Gaye vs Thicke: a case of petty pop survivalism

Christian Butler

Topics Culture

Yes, that damn song, that inane controversy-magnet, ‘Blurred Lines’, is back in the news again. But, rather than charged with holding women back everywhere, this time Robin Thicke’s global smash is said to be guilty of plagiarising ‘Got To Give It Up’ by the late great Marvin Gaye. The similarity between the two tunes is undeniable, but in the back-and-forth of lawsuits and countersuits that have resulted, the whole thing smacks of little more than petty pop survivalism, on both sides.

It all began in August, when rumbles of possible litigation from the Gaye estate led Thicke and his collaborators, producer Pharrell Williams and rent-a-rapper TI, to sue the family in order to establish the song wasn’t in breach of copyright. They admitted to writing ‘Blurred Lines’ to ‘evoke an era’, but insist that, in pursuing the claim, the Gayes were effectively trying to ‘claim ownership of an entire genre’. Although Thicke and company expressed their ‘utmost respect and admiration for Marvin Gaye’, they elected to proceed with the litigation in order to defend their ‘massively successful composition’.

It seems that the Gaye family reckoned the best way to defend one ludicrous lawsuit is to countersue with another. Last week, they pushed ahead with their copyright claim, and as further proof of what they call Thicke’s ‘Marvin Gaye fixation’ they now claim to have found a second example of infringement. Apparently, Thicke’s ‘Love After War’ ‘unlawfully copies’ Gaye’s ‘After The Dance’. The image of them trawling through Gaye and Thicke’s work, desperate to find anything that vaguely resembled one another, shows their case is considerably better researched, if not even more laughable and desperate.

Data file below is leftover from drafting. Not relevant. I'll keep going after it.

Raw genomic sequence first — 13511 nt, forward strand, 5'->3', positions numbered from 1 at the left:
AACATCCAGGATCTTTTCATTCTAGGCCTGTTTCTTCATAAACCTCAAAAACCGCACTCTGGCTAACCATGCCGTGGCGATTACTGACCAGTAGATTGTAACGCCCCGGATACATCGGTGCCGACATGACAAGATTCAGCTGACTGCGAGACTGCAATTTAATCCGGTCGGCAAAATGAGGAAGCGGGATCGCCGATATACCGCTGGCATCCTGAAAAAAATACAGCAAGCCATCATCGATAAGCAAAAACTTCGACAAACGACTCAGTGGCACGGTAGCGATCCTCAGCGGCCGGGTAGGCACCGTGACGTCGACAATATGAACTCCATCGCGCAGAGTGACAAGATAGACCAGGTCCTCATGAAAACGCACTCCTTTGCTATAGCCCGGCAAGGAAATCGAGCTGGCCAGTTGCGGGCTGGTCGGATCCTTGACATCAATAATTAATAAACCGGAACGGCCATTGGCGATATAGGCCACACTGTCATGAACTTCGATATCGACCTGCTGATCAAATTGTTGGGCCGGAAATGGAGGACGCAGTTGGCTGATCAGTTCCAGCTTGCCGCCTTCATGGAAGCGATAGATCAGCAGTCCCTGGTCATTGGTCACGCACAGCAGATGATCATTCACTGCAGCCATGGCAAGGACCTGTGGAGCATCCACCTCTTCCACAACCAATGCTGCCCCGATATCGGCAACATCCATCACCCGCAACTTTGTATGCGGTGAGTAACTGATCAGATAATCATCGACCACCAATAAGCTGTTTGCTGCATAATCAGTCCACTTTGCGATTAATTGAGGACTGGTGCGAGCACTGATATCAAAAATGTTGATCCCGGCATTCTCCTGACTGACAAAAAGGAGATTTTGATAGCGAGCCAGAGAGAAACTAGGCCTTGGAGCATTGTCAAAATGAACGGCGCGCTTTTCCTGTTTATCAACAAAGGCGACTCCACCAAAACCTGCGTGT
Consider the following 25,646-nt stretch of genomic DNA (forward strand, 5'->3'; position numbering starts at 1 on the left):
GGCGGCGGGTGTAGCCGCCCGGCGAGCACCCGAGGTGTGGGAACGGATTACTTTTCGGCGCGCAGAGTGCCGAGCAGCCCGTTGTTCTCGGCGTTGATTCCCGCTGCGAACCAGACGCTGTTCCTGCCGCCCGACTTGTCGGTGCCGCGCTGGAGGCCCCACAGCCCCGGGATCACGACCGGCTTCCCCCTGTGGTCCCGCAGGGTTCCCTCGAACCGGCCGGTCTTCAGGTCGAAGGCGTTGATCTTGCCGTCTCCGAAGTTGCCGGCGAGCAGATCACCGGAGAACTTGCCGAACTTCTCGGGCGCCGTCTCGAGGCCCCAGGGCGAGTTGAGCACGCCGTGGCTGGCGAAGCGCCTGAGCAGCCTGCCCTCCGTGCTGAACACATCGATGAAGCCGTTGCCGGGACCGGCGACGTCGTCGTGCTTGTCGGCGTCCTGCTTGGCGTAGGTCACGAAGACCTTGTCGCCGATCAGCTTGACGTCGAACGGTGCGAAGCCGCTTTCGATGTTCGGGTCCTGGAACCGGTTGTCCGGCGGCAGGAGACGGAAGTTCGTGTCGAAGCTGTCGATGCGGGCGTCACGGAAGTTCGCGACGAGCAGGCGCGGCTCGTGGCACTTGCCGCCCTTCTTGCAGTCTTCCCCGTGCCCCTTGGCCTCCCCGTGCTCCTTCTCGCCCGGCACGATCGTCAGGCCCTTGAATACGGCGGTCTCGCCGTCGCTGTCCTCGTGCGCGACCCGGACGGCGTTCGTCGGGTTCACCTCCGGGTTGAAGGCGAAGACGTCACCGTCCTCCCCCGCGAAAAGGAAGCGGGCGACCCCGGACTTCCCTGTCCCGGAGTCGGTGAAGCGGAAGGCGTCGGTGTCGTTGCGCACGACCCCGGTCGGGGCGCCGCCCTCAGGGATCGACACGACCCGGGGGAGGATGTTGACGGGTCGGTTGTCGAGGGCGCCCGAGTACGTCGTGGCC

They are also suing EMI, which owns the publishing rights to both tracks in question, alleging, among other things, that the label planted a ‘knowingly false story’ in the press, saying the family had turned down a six-figure settlement in order to make them appear unreasonable.

As with these types of scrappy claims, it’s difficult to see which side will prevail. But that’s hardly the point. For the Gaye estate it’s a decent stab at squeezing some more royalties out of Marvin’s legacy, while for Thicke, after his inevitable failure to create a follow-up hit single, it’s presented as yet another means of shoring up ‘Blurred Lines”s stock and keeping it in the headlines, and perhaps even the charts. After all the blather already uttered over this song, this may well be the pettiest chapter in the debacle yet.

Christian Butler is a writer and musician based in London.

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Topics Culture


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